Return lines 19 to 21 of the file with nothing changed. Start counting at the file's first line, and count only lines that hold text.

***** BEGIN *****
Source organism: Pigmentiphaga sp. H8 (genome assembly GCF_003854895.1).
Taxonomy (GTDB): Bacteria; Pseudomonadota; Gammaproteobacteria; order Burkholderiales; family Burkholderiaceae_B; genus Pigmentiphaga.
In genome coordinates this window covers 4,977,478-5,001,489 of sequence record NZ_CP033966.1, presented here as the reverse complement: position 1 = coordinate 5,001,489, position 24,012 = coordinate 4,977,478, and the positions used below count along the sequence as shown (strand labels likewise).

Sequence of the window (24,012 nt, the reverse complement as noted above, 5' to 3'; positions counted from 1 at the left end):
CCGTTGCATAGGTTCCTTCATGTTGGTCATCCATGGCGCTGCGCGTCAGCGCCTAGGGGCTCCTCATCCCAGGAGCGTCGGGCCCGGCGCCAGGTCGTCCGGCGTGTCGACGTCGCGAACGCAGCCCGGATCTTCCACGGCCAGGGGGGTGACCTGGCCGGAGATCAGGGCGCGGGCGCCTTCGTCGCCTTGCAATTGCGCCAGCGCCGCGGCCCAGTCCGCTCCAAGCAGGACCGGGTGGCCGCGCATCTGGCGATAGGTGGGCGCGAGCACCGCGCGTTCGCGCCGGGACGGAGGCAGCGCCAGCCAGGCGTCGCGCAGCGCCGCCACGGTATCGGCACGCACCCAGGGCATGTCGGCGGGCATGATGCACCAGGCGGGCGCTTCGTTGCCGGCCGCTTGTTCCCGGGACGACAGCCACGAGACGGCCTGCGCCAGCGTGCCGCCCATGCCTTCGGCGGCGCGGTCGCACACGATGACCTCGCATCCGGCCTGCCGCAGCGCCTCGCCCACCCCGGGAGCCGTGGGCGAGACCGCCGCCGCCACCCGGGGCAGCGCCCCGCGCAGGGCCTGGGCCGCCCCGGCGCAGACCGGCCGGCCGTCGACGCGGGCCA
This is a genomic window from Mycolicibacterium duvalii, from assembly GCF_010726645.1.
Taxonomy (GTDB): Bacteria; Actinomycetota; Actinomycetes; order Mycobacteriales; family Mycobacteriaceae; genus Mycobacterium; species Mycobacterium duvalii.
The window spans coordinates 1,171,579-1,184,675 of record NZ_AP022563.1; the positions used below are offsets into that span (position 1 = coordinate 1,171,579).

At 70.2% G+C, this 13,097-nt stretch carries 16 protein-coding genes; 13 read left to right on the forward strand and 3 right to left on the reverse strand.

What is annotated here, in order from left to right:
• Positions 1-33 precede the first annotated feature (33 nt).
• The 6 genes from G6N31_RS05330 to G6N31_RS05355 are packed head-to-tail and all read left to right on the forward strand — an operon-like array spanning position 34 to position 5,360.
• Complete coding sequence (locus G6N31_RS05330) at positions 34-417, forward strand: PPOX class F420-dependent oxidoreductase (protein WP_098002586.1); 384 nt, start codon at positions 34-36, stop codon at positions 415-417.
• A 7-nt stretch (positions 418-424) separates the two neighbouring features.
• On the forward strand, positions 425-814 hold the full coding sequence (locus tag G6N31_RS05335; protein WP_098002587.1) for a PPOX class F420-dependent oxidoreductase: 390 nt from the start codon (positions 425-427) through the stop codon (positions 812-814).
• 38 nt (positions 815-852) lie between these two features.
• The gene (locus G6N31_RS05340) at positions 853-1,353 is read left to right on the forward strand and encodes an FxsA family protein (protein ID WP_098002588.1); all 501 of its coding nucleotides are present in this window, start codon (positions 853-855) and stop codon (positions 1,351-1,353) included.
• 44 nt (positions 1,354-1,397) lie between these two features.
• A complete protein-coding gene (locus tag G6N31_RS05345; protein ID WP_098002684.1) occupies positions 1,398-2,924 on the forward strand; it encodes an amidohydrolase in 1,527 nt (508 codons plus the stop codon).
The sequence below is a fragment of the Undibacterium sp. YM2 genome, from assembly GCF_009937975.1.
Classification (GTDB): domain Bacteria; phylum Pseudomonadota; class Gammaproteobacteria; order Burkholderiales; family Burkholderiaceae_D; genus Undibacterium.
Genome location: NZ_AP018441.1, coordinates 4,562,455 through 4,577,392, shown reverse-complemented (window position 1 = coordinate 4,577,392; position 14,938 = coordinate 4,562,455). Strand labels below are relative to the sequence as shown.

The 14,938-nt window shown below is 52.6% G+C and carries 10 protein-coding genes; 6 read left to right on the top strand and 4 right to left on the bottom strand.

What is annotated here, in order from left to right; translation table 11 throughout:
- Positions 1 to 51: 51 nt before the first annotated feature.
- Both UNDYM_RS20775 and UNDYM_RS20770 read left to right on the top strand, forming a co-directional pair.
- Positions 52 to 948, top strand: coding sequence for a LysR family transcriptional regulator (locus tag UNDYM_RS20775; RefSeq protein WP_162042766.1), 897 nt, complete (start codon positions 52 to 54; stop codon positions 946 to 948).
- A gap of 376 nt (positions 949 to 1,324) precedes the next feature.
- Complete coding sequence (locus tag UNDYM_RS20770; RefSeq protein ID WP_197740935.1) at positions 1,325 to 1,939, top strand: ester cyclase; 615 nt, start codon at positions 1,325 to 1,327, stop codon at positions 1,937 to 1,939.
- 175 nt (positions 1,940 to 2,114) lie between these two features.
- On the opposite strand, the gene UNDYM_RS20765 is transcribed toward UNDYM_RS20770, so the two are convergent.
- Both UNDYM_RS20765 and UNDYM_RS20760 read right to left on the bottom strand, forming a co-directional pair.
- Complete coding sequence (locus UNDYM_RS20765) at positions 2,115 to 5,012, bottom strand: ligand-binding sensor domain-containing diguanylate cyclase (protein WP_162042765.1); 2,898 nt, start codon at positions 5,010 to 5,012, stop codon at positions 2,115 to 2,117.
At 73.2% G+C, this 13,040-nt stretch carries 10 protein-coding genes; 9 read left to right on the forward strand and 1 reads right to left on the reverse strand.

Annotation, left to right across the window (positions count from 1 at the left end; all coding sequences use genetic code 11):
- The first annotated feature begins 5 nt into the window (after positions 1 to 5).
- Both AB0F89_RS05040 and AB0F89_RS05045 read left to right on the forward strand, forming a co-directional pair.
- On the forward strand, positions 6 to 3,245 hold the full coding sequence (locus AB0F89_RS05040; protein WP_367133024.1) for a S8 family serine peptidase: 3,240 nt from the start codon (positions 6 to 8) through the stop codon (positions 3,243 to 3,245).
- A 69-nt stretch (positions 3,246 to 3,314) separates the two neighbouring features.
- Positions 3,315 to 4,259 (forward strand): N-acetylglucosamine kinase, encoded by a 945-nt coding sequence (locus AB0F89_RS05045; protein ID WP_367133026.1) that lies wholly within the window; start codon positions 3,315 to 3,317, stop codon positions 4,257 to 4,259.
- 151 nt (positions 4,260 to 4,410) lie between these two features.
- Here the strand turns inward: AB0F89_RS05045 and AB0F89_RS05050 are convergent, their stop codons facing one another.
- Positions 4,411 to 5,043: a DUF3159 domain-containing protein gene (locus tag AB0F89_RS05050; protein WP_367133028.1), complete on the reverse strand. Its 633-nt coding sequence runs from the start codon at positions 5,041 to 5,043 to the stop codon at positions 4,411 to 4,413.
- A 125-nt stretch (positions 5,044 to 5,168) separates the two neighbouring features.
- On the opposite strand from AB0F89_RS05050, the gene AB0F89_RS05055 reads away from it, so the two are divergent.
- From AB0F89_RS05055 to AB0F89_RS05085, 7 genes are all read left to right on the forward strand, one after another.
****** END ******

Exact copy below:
• A complete protein-coding gene (locus tag G6N31_RS05345; protein ID WP_098002684.1) occupies positions 1,398-2,924 on the forward strand; it encodes an amidohydrolase in 1,527 nt (508 codons plus the stop codon).
The sequence below is a fragment of the Undibacterium sp. YM2 genome, from assembly GCF_009937975.1.
Classification (GTDB): domain Bacteria; phylum Pseudomonadota; class Gammaproteobacteria; order Burkholderiales; family Burkholderiaceae_D; genus Undibacterium.